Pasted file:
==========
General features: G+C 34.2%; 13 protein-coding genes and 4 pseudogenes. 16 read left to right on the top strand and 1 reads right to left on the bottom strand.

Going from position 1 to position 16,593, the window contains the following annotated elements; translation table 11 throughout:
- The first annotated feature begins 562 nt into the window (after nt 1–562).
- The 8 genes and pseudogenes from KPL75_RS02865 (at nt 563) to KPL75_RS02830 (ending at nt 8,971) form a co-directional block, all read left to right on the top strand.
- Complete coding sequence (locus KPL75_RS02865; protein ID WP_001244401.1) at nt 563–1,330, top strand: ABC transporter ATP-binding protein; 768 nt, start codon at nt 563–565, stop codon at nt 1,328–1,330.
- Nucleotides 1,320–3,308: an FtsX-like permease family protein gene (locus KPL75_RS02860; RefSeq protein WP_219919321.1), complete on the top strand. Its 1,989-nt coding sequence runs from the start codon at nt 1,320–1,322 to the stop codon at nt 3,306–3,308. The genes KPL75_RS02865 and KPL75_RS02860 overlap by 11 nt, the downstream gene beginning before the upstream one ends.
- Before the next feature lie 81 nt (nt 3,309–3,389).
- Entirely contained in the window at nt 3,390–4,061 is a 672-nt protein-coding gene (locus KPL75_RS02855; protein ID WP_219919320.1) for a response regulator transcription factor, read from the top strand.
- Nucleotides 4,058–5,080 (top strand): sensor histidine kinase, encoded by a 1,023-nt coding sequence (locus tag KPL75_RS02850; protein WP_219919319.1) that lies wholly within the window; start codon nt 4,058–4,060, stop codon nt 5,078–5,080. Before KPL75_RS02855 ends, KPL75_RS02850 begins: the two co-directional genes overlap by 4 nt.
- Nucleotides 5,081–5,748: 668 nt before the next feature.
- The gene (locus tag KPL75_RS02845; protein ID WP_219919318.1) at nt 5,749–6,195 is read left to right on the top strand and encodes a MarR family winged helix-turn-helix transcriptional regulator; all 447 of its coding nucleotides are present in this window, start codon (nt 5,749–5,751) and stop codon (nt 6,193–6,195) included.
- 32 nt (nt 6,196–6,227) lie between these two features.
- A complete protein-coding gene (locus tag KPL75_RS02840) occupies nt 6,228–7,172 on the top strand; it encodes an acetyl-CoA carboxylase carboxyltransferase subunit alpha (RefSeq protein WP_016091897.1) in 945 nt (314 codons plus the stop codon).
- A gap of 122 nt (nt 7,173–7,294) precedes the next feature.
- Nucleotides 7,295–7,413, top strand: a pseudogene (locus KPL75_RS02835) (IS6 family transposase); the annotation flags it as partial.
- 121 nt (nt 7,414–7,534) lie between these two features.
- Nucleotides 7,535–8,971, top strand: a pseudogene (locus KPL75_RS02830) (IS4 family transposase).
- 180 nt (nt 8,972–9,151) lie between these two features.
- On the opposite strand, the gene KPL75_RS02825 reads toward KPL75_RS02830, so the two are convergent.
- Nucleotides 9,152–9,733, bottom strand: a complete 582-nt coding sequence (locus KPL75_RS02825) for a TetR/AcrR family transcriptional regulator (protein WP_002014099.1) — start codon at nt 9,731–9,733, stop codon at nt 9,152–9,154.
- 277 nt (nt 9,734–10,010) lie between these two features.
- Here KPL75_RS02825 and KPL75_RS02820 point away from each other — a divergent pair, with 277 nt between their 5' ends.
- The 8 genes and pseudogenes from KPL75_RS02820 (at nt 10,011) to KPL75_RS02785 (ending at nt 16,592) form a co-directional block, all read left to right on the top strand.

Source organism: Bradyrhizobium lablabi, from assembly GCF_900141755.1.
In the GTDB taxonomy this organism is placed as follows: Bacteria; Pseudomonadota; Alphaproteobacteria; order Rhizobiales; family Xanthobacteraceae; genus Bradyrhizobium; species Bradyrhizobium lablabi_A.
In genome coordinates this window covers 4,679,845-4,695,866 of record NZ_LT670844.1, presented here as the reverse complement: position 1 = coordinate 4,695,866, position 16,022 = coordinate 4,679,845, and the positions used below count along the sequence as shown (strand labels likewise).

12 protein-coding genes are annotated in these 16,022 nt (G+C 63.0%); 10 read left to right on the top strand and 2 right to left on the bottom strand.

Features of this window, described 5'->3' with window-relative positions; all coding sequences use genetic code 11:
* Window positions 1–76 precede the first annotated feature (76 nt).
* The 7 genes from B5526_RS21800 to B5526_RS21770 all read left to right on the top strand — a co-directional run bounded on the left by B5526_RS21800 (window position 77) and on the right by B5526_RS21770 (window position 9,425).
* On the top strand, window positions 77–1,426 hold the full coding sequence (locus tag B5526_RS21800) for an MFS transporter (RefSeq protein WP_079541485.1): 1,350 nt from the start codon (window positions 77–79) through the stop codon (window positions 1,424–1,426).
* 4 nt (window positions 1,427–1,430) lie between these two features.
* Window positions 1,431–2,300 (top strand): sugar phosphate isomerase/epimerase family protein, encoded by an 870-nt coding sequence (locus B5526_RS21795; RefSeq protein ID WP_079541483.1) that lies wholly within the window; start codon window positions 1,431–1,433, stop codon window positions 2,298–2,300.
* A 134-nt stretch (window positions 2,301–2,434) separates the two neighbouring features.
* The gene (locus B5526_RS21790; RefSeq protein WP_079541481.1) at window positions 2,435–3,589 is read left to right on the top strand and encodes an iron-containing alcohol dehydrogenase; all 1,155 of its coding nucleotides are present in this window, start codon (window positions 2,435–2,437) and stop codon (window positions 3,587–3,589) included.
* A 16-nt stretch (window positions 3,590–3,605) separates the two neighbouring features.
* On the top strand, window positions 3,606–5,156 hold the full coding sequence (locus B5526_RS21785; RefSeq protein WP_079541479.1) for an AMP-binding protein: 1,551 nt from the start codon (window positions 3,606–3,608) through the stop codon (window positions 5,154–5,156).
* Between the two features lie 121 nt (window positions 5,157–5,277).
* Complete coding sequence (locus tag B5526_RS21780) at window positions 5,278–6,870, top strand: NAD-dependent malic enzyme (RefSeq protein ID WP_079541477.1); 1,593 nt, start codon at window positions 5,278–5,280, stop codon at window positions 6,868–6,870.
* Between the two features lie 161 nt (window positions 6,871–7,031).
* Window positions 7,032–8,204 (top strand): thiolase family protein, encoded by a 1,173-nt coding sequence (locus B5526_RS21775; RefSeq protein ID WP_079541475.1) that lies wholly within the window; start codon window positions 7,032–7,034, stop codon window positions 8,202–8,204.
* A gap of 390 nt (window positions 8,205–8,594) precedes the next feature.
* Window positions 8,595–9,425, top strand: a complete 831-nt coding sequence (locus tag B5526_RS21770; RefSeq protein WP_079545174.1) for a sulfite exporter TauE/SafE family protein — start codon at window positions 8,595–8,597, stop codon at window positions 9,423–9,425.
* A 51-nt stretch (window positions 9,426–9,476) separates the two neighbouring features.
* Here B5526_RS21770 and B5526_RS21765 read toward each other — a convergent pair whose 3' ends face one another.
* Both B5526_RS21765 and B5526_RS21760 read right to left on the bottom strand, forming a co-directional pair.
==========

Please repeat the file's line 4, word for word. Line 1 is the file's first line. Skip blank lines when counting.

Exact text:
- The 8 genes and pseudogenes from KPL75_RS02865 (at nt 563) to KPL75_RS02830 (ending at nt 8,971) form a co-directional block, all read left to right on the top strand.